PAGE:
By Thomas Keneally
(Touchstone, Paperback, 9780671880316, 400pp.)
Publication Date: December 1, 1993
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Winner of the Booker Prize
Winner of the Los Angeles Times Book Award for Fiction
Schindler's List is a remarkable work of fiction based on the true story of German industrialist and war profiteer, Oskar Schindler, who, confronted with the horror of the extermination camps, gambled his life and fortune to rescue 1,300 Jews from the gas chambers.
Working with the actual testimony of Schindler's Jews, Thomas Keneally artfully depicts the courage and shrewdness of an unlikely savior, a man who is a flawed mixture of hedonism and decency and who, in the presence of unutterable evil, transcends the limits of his own humanity.
Thomas Keneally was born in 1936 and raised in the rugged expanse of Australia. As a
young man, he planned to join the priesthood, but by 1960, on the verge of the Vietnam
War, Keneally found the church in such moral turmoil that he decided it was impossible
to go through with his ordination.
Keneally received his formal education in Sydney, Australia. Over the past 30 years, he
has published over 25 novels, more than a dozen screenplays, and several works of
non-fiction. These works include The Chant of Jimmie Blacksmith, The Playmaker,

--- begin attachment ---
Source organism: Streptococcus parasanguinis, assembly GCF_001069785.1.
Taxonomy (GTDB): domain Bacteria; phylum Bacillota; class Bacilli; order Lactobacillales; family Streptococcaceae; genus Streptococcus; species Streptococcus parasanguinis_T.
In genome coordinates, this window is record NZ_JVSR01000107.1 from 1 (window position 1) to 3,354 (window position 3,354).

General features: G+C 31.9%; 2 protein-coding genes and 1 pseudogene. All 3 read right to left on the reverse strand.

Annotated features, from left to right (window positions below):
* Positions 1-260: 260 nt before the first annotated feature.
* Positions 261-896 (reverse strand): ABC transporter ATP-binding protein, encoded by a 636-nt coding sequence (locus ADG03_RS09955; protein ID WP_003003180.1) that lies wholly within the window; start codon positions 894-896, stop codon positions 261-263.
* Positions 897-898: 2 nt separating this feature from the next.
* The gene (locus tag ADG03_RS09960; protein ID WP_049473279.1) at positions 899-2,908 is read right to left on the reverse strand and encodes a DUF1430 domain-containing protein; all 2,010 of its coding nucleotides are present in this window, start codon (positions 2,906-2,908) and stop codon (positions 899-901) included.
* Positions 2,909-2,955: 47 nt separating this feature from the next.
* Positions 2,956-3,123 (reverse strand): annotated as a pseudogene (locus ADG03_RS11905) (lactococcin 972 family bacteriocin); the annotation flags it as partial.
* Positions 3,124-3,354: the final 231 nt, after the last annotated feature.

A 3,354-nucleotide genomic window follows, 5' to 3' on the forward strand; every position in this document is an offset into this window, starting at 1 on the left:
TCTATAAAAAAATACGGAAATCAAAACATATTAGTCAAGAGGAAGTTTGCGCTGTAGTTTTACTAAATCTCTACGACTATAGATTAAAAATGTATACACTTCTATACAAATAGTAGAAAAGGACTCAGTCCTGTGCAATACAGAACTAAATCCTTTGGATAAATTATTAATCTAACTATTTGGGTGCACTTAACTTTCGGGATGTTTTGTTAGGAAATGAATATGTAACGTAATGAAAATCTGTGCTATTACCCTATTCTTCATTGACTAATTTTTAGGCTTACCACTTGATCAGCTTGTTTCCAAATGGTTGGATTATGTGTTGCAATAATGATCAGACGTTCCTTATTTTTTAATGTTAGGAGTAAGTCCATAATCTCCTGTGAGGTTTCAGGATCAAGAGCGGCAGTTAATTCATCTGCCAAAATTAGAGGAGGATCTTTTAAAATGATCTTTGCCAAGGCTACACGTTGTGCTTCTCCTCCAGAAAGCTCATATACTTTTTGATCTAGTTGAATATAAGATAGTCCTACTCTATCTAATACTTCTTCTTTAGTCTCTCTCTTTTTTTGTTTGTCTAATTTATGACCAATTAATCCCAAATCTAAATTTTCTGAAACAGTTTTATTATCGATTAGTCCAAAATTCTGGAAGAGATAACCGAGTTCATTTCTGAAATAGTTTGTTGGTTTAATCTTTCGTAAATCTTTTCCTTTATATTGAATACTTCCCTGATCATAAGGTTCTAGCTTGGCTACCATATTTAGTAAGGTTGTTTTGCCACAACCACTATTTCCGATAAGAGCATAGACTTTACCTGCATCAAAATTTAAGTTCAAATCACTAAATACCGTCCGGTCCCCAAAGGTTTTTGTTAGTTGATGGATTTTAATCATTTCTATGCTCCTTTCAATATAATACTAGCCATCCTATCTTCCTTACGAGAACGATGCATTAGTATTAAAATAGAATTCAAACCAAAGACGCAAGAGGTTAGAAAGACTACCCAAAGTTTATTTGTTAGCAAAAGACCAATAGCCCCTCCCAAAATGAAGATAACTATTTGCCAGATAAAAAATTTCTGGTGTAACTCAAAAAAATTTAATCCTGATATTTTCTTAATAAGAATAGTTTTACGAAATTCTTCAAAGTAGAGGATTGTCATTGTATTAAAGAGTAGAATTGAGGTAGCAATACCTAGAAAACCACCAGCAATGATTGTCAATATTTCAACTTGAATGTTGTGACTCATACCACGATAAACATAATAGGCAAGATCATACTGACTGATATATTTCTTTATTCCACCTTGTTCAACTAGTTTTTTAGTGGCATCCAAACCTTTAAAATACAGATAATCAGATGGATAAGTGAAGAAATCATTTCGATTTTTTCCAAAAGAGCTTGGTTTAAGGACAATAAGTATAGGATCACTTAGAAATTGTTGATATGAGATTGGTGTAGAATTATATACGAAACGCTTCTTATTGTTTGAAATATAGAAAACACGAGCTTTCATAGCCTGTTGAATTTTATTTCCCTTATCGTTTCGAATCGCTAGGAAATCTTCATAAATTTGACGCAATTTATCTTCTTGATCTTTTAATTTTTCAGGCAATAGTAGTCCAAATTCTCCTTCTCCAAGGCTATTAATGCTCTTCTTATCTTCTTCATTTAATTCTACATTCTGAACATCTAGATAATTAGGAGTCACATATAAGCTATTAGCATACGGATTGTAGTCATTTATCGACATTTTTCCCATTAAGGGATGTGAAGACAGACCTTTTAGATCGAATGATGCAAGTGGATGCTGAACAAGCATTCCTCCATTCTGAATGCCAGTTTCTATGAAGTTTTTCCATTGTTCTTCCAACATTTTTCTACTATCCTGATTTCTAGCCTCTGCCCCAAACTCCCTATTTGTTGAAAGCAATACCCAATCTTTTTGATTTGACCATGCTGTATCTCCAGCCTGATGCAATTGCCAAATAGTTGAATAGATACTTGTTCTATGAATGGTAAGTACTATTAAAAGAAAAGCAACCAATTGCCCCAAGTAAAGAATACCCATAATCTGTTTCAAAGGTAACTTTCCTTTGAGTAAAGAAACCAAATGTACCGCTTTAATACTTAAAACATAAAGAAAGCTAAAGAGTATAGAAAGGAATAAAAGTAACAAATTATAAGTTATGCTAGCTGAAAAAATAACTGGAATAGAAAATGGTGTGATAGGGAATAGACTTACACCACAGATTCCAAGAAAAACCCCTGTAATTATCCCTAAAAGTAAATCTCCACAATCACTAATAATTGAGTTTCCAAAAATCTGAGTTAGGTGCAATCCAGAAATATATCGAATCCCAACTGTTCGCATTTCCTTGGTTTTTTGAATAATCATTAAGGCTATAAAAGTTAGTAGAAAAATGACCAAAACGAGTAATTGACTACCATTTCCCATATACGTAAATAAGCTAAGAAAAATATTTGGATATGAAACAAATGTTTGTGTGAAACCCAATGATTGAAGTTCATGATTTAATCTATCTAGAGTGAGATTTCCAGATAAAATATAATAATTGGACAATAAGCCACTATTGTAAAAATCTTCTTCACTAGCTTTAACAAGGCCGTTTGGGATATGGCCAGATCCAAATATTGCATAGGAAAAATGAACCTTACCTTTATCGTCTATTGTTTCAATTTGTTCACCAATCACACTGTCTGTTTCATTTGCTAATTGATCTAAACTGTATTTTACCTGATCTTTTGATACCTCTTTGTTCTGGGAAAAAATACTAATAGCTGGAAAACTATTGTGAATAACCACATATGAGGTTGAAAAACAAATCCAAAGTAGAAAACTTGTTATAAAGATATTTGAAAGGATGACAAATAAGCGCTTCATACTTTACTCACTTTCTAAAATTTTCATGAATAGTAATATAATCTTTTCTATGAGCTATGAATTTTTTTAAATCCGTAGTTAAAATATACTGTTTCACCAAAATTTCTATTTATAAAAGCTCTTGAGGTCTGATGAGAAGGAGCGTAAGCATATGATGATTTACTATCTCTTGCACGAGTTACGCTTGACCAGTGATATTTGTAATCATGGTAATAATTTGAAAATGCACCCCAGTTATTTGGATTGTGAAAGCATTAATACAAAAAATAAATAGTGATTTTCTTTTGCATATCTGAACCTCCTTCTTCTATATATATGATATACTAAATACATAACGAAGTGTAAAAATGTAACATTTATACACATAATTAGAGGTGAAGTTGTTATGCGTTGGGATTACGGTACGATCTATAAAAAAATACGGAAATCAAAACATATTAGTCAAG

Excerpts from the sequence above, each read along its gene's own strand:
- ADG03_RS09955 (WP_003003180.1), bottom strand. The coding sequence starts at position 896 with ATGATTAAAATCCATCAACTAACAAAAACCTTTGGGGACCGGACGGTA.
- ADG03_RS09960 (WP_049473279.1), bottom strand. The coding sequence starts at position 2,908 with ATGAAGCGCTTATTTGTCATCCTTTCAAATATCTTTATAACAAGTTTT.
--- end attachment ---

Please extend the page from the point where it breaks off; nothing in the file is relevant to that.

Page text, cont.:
Season in Purgatory, A Family Madness, and Woman of the Inner Sea. His work
has been nominated four times for the Booker Prize, which he won in 1982 for Schindler's
List. He won the Los Angeles Times Prize for Fiction, The Miles Franklin Award, The
Critics Circle Award, and a Logie (Australian Emmy).
A self-described "literary biker," Keneally has traveled through Australia, Iceland, Antarctica,
America, Eastern Europe, roaming across genres and topics, often championing the underdog.
"I'm a writer who's always been hard to pin down," Keneally says, "because I've sometimes
written about things that are none of my concern -- like the American South or Antarctica or
Australian aboriginals or the Holocaust. I think I appeal to 'hells angels' kind of writers."
Keneally has modeled many of his characters after the traditional Australian hero -- the
"battler." "In America everyone admires successful men and women. In Australia, they
suspect them. The Australian hero is the person to whom everything has happened --
drought, fire, flood."
Oskar Schindler is a classic Keneally character -- conflicted and flawed, the antithesis of a
one-dimensional altruistic saint. And Schindler's story is a classic Keneally story -- an
ordinary man placed in a situation of enormous moral dilemma.
While researching Schindler's List, the author spent two years traveling to eight countries, where he interviewed many of Schindler's Jews and read the numerous testimonies which
are held at the Martyrs and Heroes Remembrance Authority, Yad Vasbem, Israel.
Keneally lives in California where he teaches in the graduate writing program at the University of
California, Irvine, where he holds a Distinguished Professorship.
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New York Review of Books
An extraordinary tale...no summary can adequately convey the strategems and reverses and sudden twists of fortune...A notable achievement.
Simon Wiesenthal A truly heroic story of the war and, like the tree planted in Oskar Schindler's honor in Jerusalem, a fitting memorial to the fight of one individual against the horror of Nazism.
Newsweek An astounding story...in this case the truth is far more powerful than anything the imagination could invent.